England’s longest serving Test cricket captain Alastair Cook has announced he will step down from the role with immediate effect to be replaced by Joe Root.
Opening batsman Cook, who captained the Test side an English record 59 times, quit the role he has held since August 2012 following a disappointing tour of India that ended in a 4-0 series defeat. He will, however, remain available for general selection.
“It is such an amazing job, such a challenging job and it is one you have to do at 100 per cent, not 95”, Cook said.
“I just knew I could only give 95 per cent.
“After [the Test series in] India I was pretty drained. I just could not see myself driving the team forward in the next 12 to 18 months.”
“Stepping down has been an incredibly hard decision but I know it is the correct decision”—Alastair Cook
Cook replaced fellow opening batsman Andrew Strauss as captain of the Test team in 2012, previously holding the role in the One Day side since 2010. Having stood down from the role with the limited overs team in 2014, after another English record of 69 matches as skipper, Cook has now elected to hand over the reigns of leading the Test side.
“It has been a huge honour to be England captain and to lead the team over the past five years”, said Cook.
“Stepping down has been an incredibly hard decision but I know it is the correct decision for me and at the right time for the team.”
During his time as captain Cook led the England team to Ashes success in 2013 and 2015 as well as tour victories in India and South Africa. In total, he oversaw 24 Test wins from his 59 Tests as captain.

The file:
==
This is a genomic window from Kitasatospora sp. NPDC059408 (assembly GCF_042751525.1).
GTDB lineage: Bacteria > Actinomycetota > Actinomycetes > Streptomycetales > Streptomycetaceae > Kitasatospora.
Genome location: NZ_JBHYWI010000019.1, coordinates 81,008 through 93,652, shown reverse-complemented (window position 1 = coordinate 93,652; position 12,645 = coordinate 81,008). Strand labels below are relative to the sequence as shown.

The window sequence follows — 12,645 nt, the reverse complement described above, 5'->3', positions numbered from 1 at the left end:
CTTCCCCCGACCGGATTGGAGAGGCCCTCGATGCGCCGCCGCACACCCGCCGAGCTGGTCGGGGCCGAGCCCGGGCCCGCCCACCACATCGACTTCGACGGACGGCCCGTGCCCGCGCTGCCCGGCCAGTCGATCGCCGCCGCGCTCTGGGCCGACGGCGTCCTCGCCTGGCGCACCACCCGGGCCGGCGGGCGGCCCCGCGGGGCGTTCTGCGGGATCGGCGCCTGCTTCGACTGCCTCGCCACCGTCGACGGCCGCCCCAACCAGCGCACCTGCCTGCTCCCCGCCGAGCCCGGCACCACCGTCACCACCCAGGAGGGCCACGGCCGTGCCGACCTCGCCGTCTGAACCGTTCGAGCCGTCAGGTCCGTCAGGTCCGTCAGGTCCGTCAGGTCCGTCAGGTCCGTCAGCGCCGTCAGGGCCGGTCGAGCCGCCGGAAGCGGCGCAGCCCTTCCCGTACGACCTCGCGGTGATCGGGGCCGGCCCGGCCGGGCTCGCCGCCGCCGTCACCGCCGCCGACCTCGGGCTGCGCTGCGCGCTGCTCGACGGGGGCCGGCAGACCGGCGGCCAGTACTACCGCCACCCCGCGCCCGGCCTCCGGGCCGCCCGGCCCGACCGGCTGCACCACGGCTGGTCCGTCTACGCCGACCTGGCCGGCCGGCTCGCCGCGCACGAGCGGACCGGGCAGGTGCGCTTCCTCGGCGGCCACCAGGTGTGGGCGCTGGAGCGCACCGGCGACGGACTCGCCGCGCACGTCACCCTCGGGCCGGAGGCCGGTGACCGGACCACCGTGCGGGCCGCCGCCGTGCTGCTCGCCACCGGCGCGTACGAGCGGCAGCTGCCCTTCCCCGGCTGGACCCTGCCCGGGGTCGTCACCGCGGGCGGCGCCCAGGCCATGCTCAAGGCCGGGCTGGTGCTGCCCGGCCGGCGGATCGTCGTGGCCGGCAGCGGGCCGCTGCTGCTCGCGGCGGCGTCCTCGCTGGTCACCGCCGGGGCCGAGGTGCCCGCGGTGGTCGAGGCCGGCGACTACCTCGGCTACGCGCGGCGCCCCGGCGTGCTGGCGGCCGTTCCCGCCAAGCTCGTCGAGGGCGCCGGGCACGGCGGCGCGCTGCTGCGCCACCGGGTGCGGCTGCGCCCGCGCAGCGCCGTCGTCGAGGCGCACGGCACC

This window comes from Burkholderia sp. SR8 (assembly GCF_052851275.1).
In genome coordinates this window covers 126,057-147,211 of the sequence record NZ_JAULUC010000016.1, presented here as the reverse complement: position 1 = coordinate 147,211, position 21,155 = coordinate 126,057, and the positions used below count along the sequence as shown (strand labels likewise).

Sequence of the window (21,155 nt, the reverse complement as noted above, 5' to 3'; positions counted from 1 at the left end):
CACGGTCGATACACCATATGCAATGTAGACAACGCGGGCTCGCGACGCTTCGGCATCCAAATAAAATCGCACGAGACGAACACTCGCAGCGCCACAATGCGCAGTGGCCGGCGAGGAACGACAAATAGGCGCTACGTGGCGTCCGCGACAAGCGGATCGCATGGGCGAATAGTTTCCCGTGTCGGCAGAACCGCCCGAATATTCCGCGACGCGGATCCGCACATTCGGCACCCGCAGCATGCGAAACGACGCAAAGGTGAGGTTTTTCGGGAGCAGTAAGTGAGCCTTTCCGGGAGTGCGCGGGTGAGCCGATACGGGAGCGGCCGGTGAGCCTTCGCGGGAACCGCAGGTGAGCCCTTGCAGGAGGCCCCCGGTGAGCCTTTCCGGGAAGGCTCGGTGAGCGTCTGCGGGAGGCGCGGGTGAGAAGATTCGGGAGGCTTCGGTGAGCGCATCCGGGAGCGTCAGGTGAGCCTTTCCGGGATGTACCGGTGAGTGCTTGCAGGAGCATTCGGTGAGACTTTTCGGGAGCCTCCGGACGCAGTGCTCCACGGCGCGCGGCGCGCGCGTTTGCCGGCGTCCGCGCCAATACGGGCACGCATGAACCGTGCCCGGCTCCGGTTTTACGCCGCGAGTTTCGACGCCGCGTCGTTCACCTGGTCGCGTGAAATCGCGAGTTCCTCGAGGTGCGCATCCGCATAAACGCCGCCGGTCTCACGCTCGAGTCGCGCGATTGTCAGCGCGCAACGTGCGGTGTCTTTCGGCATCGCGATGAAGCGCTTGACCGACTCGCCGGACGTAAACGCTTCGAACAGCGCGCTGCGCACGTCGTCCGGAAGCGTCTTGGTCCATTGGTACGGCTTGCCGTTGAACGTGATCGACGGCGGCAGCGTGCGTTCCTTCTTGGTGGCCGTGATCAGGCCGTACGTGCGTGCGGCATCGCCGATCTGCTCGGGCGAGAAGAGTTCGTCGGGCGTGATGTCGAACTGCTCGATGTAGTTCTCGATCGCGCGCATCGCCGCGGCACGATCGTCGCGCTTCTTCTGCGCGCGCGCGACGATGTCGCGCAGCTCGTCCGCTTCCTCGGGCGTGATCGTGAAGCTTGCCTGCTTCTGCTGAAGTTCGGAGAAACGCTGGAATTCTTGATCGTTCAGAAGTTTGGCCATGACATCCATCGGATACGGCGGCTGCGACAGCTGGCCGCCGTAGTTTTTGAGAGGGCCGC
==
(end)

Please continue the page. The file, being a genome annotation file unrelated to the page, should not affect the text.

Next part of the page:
On a personal level, Cook’s time as captain also coincided with him being named Wisden Cricketer of the Year in 2012 as well as becoming England’s leading Test run scorer, surpassing Graham Gooch’s record of 8,900 in May 2015.
A year later, in May 2016, Cook became the youngest player to reach 10,000 Test runs, breaking an 11-year record held by Sachin Tendulkar. Cook steps down as captain having scored 11,057 Test runs, 4,844 of which were scored as captain – a record for an English skipper.
“He deserves to be seen as one of our country’s great captains”—Andrew Strauss
Cook’s predecessor Strauss, now Director of Cricket with the England and Wales Cricket Board, paid tribute to the outgoing captain.
“He’s led the team with determination, conviction and a huge amount of pride over the last five years and his record stands for itself”, claimed Strauss.
“He deserves to be seen as one of our country’s great captains.”
Michael Atherton, the man who Cook replaced as England’s record-breaking Test matches captain, described Cook’s time in the position as more of a mixed bag.
“There were some incredible highs in his time—the victory in India and two Ashes wins at home”, said Atherton.
“But there were some lows as well, the whitewash in Australia [in 2013/14] and the 4–0 defeat in India that finished him off in the end.”
Cook will be replaced as captain by batsman Joe Root, who is promoted from the vice-captain role. He will be supported by Ben Stokes who takes Root’s former position.
“It is a huge honour to be given the England test captaincy”, said Root.
“I feel privileged, humbled and very excited.
“We have a very good group of players and I’m looking forward to leading them out in the summer.”
—Alistair Sargent, (Correspondent, Sport)